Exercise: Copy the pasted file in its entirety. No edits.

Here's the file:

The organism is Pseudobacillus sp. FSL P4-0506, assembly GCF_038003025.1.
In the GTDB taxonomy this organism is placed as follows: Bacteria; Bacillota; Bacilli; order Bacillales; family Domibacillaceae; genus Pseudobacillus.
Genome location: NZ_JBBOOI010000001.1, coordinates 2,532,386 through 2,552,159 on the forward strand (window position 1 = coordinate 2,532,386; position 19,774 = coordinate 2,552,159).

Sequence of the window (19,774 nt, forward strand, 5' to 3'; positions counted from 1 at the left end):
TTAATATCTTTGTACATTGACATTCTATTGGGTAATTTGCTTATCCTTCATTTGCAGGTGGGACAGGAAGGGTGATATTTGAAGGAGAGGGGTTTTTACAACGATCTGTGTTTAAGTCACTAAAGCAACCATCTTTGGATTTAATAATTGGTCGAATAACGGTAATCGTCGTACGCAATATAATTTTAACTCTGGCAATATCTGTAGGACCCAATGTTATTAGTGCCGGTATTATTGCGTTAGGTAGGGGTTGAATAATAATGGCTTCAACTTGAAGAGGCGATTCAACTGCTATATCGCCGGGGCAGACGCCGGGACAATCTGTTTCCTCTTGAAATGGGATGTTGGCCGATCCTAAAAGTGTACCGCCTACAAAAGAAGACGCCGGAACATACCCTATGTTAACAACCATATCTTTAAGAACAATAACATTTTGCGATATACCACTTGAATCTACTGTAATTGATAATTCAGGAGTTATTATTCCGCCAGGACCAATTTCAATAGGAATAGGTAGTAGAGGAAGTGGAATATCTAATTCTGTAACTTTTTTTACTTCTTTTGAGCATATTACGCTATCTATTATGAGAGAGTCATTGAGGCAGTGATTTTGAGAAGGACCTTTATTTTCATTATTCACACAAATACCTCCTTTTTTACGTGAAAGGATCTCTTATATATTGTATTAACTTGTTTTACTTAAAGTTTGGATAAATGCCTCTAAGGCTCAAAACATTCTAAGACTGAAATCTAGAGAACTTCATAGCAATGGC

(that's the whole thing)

The organism is Pseudobacillus sp. FSL P4-0506, assembly GCF_038003025.1.
In the GTDB taxonomy this organism is placed as follows: Bacteria; Bacillota; Bacilli; order Bacillales; family Domibacillaceae; genus Pseudobacillus.
Genome location: NZ_JBBOOI010000001.1, coordinates 2,532,386 through 2,552,159 on the forward strand (window position 1 = coordinate 2,532,386; position 19,774 = coordinate 2,552,159).

Sequence of the window (19,774 nt, forward strand, 5' to 3'; positions counted from 1 at the left end):
TTAATATCTTTGTACATTGACATTCTATTGGGTAATTTGCTTATCCTTCATTTGCAGGTGGGACAGGAAGGGTGATATTTGAAGGAGAGGGGTTTTTACAACGATCTGTGTTTAAGTCACTAAAGCAACCATCTTTGGATTTAATAATTGGTCGAATAACGGTAATCGTCGTACGCAATATAATTTTAACTCTGGCAATATCTGTAGGACCCAATGTTATTAGTGCCGGTATTATTGCGTTAGGTAGGGGTTGAATAATAATGGCTTCAACTTGAAGAGGCGATTCAACTGCTATATCGCCGGGGCAGACGCCGGGACAATCTGTTTCCTCTTGAAATGGGATGTTGGCCGATCCTAAAAGTGTACCGCCTACAAAAGAAGACGCCGGAACATACCCTATGTTAACAACCATATCTTTAAGAACAATAACATTTTGCGATATACCACTTGAATCTACTGTAATTGATAATTCAGGAGTTATTATTCCGCCAGGACCAATTTCAATAGGAATAGGTAGTAGAGGAAGTGGAATATCTAATTCTGTAACTTTTTTTACTTCTTTTGAGCATATTACGCTATCTATTATGAGAGAGTCATTGAGGCAGTGATTTTGAGAAGGACCTTTATTTTCATTATTCACACAAATACCTCCTTTTTTACGTGAAAGGATCTCTTATATATTGTATTAACTTGTTTTACTTAAAGTTTGGATAAATGCCTCTAAGGCTCAAAACATTCTAAGACTGAAATCTAGAGAACTTCATAGCAATGGC